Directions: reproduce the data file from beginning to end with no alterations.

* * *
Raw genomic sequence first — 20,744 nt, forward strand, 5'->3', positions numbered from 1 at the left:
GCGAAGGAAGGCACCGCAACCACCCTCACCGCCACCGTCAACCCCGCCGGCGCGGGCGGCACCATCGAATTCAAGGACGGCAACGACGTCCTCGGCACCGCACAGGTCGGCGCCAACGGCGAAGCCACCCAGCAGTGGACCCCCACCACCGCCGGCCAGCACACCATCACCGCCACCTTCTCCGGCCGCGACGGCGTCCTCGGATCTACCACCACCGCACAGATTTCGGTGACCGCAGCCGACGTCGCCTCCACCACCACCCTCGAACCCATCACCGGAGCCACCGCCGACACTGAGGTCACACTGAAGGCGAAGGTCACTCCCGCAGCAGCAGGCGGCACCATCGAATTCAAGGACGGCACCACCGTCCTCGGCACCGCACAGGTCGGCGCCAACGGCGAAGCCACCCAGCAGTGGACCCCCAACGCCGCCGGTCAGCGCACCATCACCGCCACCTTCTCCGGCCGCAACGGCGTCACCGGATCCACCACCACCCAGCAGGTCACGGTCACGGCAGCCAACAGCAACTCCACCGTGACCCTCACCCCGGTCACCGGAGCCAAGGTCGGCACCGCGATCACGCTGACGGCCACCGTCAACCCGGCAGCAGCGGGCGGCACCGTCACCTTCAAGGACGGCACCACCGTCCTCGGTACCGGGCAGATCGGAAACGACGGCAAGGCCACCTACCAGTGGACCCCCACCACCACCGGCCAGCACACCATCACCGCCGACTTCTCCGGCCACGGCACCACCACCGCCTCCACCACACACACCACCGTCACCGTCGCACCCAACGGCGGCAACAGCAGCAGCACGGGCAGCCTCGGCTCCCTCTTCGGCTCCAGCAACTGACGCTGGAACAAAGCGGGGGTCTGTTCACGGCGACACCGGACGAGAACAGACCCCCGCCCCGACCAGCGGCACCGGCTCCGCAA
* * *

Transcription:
Raw genomic sequence first — 20,744 nt, forward strand, 5'->3', positions numbered from 1 at the left:
GCGAAGGAAGGCACCGCAACCACCCTCACCGCCACCGTCAACCCCGCCGGCGCGGGCGGCACCATCGAATTCAAGGACGGCAACGACGTCCTCGGCACCGCACAGGTCGGCGCCAACGGCGAAGCCACCCAGCAGTGGACCCCCACCACCGCCGGCCAGCACACCATCACCGCCACCTTCTCCGGCCGCGACGGCGTCCTCGGATCTACCACCACCGCACAGATTTCGGTGACCGCAGCCGACGTCGCCTCCACCACCACCCTCGAACCCATCACCGGAGCCACCGCCGACACTGAGGTCACACTGAAGGCGAAGGTCACTCCCGCAGCAGCAGGCGGCACCATCGAATTCAAGGACGGCACCACCGTCCTCGGCACCGCACAGGTCGGCGCCAACGGCGAAGCCACCCAGCAGTGGACCCCCAACGCCGCCGGTCAGCGCACCATCACCGCCACCTTCTCCGGCCGCAACGGCGTCACCGGATCCACCACCACCCAGCAGGTCACGGTCACGGCAGCCAACAGCAACTCCACCGTGACCCTCACCCCGGTCACCGGAGCCAAGGTCGGCACCGCGATCACGCTGACGGCCACCGTCAACCCGGCAGCAGCGGGCGGCACCGTCACCTTCAAGGACGGCACCACCGTCCTCGGTACCGGGCAGATCGGAAACGACGGCAAGGCCACCTACCAGTGGACCCCCACCACCACCGGCCAGCACACCATCACCGCCGACTTCTCCGGCCACGGCACCACCACCGCCTCCACCACACACACCACCGTCACCGTCGCACCCAACGGCGGCAACAGCAGCAGCACGGGCAGCCTCGGCTCCCTCTTCGGCTCCAGCAACTGACGCTGGAACAAAGCGGGGGTCTGTTCACGGCGACACCGGACGAGAACAGACCCCCGCCCCGACCAGCGGCACCGGCTCCGCAA